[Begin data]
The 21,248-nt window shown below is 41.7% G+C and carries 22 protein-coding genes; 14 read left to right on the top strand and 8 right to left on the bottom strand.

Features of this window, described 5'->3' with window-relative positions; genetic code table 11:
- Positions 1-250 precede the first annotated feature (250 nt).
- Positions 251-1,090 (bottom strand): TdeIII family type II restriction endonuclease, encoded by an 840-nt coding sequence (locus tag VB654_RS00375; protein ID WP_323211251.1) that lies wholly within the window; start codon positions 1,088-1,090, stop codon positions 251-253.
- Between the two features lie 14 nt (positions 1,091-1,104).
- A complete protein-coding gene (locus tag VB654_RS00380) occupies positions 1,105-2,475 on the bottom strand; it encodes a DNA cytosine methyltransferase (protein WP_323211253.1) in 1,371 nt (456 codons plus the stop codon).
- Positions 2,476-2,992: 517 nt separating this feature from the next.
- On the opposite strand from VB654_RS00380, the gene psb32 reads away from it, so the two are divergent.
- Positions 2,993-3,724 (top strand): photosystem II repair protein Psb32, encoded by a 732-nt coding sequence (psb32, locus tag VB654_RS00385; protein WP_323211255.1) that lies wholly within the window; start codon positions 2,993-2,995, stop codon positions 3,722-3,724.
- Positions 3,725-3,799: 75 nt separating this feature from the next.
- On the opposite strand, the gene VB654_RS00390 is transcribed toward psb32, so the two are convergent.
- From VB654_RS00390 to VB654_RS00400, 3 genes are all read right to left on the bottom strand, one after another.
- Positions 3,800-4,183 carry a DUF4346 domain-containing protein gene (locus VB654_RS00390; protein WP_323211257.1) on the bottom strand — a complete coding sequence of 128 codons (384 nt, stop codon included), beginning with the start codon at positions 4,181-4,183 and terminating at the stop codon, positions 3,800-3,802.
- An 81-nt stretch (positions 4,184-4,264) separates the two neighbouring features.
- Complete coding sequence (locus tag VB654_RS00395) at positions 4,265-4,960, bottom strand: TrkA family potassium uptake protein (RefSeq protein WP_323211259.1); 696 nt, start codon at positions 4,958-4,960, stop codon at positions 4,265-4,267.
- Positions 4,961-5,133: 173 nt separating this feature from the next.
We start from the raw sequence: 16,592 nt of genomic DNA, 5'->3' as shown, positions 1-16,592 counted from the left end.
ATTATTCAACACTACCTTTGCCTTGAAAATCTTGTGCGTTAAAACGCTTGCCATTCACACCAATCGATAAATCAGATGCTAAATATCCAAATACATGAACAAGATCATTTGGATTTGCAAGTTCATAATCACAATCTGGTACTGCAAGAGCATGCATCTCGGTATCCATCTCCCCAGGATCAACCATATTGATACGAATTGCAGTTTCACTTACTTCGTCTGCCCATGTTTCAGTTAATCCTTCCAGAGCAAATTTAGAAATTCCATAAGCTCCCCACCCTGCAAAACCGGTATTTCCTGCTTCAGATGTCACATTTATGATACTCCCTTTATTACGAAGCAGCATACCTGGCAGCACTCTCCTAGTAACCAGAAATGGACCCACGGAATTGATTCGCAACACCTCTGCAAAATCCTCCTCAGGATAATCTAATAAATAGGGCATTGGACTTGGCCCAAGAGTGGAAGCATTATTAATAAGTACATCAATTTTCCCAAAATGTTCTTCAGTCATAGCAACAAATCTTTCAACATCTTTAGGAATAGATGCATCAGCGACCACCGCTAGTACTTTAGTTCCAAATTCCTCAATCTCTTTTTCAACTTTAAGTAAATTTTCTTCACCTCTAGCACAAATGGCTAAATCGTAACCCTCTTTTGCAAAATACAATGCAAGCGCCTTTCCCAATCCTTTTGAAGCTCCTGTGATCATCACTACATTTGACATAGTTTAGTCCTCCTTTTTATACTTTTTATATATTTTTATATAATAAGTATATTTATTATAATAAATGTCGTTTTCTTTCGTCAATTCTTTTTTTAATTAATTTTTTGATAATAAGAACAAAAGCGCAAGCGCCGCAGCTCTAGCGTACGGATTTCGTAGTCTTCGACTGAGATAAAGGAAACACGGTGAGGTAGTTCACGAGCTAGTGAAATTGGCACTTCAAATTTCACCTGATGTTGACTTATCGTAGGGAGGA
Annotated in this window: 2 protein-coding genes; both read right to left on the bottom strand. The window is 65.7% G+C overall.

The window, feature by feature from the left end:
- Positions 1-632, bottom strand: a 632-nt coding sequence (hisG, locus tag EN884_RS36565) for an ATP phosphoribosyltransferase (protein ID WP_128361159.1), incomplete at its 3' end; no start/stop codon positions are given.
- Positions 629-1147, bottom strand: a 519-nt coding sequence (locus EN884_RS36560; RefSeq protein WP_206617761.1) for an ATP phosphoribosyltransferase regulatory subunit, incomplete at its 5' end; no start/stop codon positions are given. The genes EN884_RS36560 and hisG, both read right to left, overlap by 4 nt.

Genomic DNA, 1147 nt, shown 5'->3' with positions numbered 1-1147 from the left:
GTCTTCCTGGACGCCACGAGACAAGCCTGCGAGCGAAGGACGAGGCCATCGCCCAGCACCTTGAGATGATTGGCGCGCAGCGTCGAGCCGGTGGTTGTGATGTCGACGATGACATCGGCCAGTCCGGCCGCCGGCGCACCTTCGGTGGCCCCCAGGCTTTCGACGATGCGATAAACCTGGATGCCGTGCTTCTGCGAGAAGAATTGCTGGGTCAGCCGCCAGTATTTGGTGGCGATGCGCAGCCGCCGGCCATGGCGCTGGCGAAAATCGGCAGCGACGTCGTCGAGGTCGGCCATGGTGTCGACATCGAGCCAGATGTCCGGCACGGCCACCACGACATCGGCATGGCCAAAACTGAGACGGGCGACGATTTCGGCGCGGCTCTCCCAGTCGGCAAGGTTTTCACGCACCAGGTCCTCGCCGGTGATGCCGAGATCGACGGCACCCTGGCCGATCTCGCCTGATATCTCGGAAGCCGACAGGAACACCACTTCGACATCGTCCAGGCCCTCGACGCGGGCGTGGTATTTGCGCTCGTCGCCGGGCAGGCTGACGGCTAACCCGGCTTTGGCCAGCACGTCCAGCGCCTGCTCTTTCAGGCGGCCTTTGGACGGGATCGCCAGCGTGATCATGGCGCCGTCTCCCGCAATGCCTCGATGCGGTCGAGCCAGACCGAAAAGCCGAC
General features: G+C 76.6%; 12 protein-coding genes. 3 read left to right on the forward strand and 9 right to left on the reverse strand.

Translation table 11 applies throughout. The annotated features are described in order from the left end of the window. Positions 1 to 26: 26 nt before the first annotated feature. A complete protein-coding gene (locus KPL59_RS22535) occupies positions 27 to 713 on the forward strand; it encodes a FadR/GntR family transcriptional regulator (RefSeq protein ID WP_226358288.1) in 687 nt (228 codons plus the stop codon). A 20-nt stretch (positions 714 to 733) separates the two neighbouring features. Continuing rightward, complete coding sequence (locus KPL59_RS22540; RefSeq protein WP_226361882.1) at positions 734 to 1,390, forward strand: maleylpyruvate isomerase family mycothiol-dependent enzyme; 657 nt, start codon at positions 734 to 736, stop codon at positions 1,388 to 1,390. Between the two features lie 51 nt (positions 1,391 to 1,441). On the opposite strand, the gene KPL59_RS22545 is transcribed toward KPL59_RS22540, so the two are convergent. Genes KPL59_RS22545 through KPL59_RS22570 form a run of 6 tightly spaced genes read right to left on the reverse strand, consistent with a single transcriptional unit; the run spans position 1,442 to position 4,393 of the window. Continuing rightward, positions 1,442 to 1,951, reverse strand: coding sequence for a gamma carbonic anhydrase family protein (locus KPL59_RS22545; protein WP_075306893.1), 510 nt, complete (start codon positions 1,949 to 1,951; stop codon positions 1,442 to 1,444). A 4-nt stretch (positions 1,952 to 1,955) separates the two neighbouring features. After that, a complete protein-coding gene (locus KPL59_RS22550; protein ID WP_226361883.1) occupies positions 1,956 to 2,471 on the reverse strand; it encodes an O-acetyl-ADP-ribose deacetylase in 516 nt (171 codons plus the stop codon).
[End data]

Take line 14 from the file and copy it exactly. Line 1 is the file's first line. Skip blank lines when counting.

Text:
- An 81-nt stretch (positions 4,184-4,264) separates the two neighbouring features.